Effect of Intravenous Anesthetics on Spontaneous and Endotoxin-stimulated Cytokine Response in Cultured Human Whole Blood

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Abstract

Background

Various anesthetics have been suggested to interfere with the immune system. The ability of leukocytes to express surface receptors and mediators is fundamental to a successful host defense. Therefore, the effects of intravenous anesthetics on cytokine release by leukocytes and expression of surface molecules known to modulate this response were determined.

Methods

Concentration-dependent effects of thiopentone, etomidate, propofol, ketamine, midazolam, and fentanyl on spontaneous and endotoxin (lipopolysaccharide; 1 [micro sign]g/ml)-stimulated cytokine release were studied in whole blood from volunteers (n = 6) cultured for 25 h. In addition, expression of the lipopolysaccharide-recognition molecule CD14 and the major histocompatibility complex class II molecule human leukocyte locus A system-DR (HLA-DR) on monocytes were assessed using flow cytometry.

Results

All anesthetics studied elicited only minor effects on spontaneous cytokine release even at pharmacologic concentrations. However, expression density of CD14 was reduced in the presence of thiopentone, etomidate, and propofol, whereas HLA-DR was unaffected. lipopolysaccharide-stimulated tumor necrosis factor response was inhibited by thiopentone (12.8% [median]; 7.6-18.8 [25-75 percentile]) of control, and ketamine (46.4% [median]; 44.4-56.4 [25-75 percentile]), at pharmacologic concentrations, whereas it was augmented even in the presence of low concentrations of propofol (172.3% [median]; 120.5-200.7 [25-75 percentile]). Ketamine additionally decreased the concentration of interleukin (IL)-1 [small beta, Greek] (14.8% [median]; 12.0-18.0 [25-75 percentile]). Release of IL-1 receptor antagonist (IL-1ra) was inhibited by thiopentone, etomidate, and propofol, whereas the same anesthetics increased IL-10 concentration simultaneously. Midazolam and fentanyl did not alter the concentrations of any cytokine.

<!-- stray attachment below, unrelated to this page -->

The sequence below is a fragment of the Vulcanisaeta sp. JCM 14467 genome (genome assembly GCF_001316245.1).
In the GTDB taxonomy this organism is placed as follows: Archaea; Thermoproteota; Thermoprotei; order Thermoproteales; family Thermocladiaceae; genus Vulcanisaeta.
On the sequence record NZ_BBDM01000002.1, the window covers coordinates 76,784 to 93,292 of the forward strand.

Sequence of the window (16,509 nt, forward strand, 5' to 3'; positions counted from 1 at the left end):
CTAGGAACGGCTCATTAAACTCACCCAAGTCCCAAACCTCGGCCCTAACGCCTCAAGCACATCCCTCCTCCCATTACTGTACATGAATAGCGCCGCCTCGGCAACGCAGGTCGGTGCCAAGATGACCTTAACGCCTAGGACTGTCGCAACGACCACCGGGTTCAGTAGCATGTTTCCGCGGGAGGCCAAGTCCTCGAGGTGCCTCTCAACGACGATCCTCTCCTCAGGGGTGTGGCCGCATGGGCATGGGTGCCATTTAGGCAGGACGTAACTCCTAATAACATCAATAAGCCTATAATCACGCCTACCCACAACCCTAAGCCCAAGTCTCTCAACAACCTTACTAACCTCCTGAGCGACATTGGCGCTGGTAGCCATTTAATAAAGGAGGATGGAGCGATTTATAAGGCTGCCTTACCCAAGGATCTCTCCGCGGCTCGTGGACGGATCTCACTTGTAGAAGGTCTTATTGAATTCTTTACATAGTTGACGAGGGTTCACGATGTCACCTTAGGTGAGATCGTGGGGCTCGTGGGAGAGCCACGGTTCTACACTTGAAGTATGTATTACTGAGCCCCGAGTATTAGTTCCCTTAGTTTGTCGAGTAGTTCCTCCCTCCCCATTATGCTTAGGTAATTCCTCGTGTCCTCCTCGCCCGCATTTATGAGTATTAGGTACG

Conclusions

These results suggest a complex modulation of the cytokine response by the studied anesthetics in cultured whole blood. Although effects on spontaneous cytokine release by leukocytes were negligible, some anesthetics affected their ability to respond to lipopolysaccharide.

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